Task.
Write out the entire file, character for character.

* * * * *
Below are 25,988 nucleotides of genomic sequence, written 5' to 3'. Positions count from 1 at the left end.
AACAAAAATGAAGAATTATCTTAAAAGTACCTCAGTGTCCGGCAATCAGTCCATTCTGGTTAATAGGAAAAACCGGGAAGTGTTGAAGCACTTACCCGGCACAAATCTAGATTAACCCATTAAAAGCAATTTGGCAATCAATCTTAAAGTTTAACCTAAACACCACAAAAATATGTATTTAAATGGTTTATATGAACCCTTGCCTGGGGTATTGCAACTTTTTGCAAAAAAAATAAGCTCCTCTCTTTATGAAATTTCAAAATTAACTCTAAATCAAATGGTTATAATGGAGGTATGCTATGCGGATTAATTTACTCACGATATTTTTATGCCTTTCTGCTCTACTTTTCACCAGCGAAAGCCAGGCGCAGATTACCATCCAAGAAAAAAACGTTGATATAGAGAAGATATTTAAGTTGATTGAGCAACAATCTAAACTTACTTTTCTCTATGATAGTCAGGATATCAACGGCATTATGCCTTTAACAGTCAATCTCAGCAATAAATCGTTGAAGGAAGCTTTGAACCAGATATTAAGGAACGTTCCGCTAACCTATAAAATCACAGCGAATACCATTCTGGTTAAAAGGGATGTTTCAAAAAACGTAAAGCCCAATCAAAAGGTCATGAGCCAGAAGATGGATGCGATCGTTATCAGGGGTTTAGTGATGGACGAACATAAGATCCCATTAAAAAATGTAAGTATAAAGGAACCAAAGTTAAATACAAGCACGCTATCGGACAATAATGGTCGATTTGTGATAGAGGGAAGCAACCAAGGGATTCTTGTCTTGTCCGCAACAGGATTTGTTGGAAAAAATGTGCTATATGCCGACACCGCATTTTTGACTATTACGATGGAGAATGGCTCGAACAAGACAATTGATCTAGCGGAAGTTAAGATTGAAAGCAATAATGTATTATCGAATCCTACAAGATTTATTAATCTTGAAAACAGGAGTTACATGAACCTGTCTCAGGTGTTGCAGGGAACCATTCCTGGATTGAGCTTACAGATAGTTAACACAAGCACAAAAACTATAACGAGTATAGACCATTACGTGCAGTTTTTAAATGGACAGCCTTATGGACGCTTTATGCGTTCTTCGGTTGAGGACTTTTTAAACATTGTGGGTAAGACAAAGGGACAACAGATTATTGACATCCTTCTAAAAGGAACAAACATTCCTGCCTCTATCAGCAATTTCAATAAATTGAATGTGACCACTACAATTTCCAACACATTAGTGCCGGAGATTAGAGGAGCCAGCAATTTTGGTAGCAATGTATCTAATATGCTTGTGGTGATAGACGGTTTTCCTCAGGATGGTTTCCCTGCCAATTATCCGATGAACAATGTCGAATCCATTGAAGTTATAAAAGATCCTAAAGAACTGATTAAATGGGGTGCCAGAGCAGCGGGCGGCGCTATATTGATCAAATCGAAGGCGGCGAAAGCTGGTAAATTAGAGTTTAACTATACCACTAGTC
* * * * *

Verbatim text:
Below are 25,988 nucleotides of genomic sequence, written 5' to 3'. Positions count from 1 at the left end.
AACAAAAATGAAGAATTATCTTAAAAGTACCTCAGTGTCCGGCAATCAGTCCATTCTGGTTAATAGGAAAAACCGGGAAGTGTTGAAGCACTTACCCGGCACAAATCTAGATTAACCCATTAAAAGCAATTTGGCAATCAATCTTAAAGTTTAACCTAAACACCACAAAAATATGTATTTAAATGGTTTATATGAACCCTTGCCTGGGGTATTGCAACTTTTTGCAAAAAAAATAAGCTCCTCTCTTTATGAAATTTCAAAATTAACTCTAAATCAAATGGTTATAATGGAGGTATGCTATGCGGATTAATTTACTCACGATATTTTTATGCCTTTCTGCTCTACTTTTCACCAGCGAAAGCCAGGCGCAGATTACCATCCAAGAAAAAAACGTTGATATAGAGAAGATATTTAAGTTGATTGAGCAACAATCTAAACTTACTTTTCTCTATGATAGTCAGGATATCAACGGCATTATGCCTTTAACAGTCAATCTCAGCAATAAATCGTTGAAGGAAGCTTTGAACCAGATATTAAGGAACGTTCCGCTAACCTATAAAATCACAGCGAATACCATTCTGGTTAAAAGGGATGTTTCAAAAAACGTAAAGCCCAATCAAAAGGTCATGAGCCAGAAGATGGATGCGATCGTTATCAGGGGTTTAGTGATGGACGAACATAAGATCCCATTAAAAAATGTAAGTATAAAGGAACCAAAGTTAAATACAAGCACGCTATCGGACAATAATGGTCGATTTGTGATAGAGGGAAGCAACCAAGGGATTCTTGTCTTGTCCGCAACAGGATTTGTTGGAAAAAATGTGCTATATGCCGACACCGCATTTTTGACTATTACGATGGAGAATGGCTCGAACAAGACAATTGATCTAGCGGAAGTTAAGATTGAAAGCAATAATGTATTATCGAATCCTACAAGATTTATTAATCTTGAAAACAGGAGTTACATGAACCTGTCTCAGGTGTTGCAGGGAACCATTCCTGGATTGAGCTTACAGATAGTTAACACAAGCACAAAAACTATAACGAGTATAGACCATTACGTGCAGTTTTTAAATGGACAGCCTTATGGACGCTTTATGCGTTCTTCGGTTGAGGACTTTTTAAACATTGTGGGTAAGACAAAGGGACAACAGATTATTGACATCCTTCTAAAAGGAACAAACATTCCTGCCTCTATCAGCAATTTCAATAAATTGAATGTGACCACTACAATTTCCAACACATTAGTGCCGGAGATTAGAGGAGCCAGCAATTTTGGTAGCAATGTATCTAATATGCTTGTGGTGATAGACGGTTTTCCTCAGGATGGTTTCCCTGCCAATTATCCGATGAACAATGTCGAATCCATTGAAGTTATAAAAGATCCTAAAGAACTGATTAAATGGGGTGCCAGAGCAGCGGGCGGCGCTATATTGATCAAATCGAAGGCGGCGAAAGCTGGTAAATTAGAGTTTAACTATACCACTAGTC